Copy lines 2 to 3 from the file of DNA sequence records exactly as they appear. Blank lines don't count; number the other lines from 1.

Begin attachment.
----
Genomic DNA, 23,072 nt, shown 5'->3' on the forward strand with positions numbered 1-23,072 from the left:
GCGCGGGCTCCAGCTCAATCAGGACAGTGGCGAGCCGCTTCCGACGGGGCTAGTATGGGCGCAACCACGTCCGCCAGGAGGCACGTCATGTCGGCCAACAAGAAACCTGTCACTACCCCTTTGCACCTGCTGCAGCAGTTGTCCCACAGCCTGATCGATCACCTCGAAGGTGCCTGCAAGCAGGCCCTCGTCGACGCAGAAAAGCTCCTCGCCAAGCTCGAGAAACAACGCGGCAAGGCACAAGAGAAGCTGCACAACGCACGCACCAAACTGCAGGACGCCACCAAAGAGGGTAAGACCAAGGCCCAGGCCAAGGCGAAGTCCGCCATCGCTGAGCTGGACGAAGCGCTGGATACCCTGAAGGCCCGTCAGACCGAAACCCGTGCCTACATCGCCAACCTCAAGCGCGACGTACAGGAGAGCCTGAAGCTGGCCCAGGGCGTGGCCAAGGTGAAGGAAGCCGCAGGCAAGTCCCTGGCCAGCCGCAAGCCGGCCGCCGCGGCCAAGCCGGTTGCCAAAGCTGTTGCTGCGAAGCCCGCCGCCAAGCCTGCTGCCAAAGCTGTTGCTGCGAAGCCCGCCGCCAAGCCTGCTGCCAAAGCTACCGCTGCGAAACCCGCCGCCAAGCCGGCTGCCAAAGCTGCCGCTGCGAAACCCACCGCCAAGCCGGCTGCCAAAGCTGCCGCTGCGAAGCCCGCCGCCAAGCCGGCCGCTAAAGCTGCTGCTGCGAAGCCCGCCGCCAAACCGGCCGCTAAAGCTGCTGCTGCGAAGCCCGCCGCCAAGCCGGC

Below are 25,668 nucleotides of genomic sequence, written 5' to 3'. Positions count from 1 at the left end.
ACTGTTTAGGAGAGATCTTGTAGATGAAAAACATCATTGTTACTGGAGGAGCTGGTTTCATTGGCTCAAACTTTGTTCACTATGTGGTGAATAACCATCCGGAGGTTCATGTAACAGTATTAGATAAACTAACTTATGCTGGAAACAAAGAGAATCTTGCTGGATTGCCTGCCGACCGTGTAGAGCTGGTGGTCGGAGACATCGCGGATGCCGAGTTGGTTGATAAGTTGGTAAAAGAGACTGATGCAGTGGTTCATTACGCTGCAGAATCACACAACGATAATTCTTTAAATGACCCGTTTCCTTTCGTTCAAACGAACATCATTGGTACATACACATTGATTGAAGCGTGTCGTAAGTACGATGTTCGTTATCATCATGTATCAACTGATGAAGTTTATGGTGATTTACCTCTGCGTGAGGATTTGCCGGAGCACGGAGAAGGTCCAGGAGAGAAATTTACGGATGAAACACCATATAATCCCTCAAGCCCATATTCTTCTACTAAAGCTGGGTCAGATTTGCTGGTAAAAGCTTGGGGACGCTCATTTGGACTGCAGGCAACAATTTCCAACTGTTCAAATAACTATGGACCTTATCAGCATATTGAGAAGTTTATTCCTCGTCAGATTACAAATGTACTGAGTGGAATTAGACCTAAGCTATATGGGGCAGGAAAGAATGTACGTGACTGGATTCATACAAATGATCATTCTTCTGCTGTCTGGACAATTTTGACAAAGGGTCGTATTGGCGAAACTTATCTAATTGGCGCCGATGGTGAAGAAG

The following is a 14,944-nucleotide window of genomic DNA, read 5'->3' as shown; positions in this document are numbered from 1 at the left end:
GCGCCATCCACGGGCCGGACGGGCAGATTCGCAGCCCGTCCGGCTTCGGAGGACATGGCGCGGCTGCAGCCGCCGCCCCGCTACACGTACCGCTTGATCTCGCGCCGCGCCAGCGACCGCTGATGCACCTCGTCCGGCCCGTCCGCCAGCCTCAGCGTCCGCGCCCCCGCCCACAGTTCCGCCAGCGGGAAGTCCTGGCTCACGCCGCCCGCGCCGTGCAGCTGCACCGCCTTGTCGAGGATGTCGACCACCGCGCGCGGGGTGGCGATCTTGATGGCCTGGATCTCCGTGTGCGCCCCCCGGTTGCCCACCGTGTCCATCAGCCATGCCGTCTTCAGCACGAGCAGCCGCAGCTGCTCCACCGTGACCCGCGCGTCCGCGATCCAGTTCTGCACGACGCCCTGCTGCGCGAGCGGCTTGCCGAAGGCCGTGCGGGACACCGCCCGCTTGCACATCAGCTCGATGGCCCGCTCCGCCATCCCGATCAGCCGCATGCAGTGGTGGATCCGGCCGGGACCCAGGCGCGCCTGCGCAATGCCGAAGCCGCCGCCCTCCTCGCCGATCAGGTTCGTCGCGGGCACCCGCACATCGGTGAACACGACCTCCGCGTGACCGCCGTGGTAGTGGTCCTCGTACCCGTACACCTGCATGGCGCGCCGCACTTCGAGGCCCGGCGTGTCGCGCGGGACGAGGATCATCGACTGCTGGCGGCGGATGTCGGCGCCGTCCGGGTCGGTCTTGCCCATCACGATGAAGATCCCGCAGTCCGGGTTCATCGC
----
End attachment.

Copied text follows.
GCGCGGGCTCCAGCTCAATCAGGACAGTGGCGAGCCGCTTCCGACGGGGCTAGTATGGGCGCAACCACGTCCGCCAGGAGGCACGTCATGTCGGCCAACAAGAAACCTGTCACTACCCCTTTGCACCTGCTGCAGCAGTTGTCCCACAGCCTGATCGATCACCTCGAAGGTGCCTGCAAGCAGGCCCTCGTCGACGCAGAAAAGCTCCTCGCCAAGCTCGAGAAACAACGCGGCAAGGCACAAGAGAAGCTGCACAACGCACGCACCAAACTGCAGGACGCCACCAAAGAGGGTAAGACCAAGGCCCAGGCCAAGGCGAAGTCCGCCATCGCTGAGCTGGACGAAGCGCTGGATACCCTGAAGGCCCGTCAGACCGAAACCCGTGCCTACATCGCCAACCTCAAGCGCGACGTACAGGAGAGCCTGAAGCTGGCCCAGGGCGTGGCCAAGGTGAAGGAAGCCGCAGGCAAGTCCCTGGCCAGCCGCAAGCCGGCCGCCGCGGCCAAGCCGGTTGCCAAAGCTGTTGCTGCGAAGCCCGCCGCCAAGCCTGCTGCCAAAGCTGTTGCTGCGAAGCCCGCCGCCAAGCCTGCTGCCAAAGCTACCGCTGCGAAACCCGCCGCCAAGCCGGCTGCCAAAGCTGCCGCTGCGAAACCCACCGCCAAGCCGGCTGCCAAAGCTGCCGCTGCGAAGCCCGCCGCCAAGCCGGCCGCTAAAGCTGCTGCTGCGAAGCCCGCCGCCAAACCGGCCGCTAAAGCTGCTGCTGCGAAGCCCGCCGCCAAGCCGGC

Below are 25,668 nucleotides of genomic sequence, written 5' to 3'. Positions count from 1 at the left end.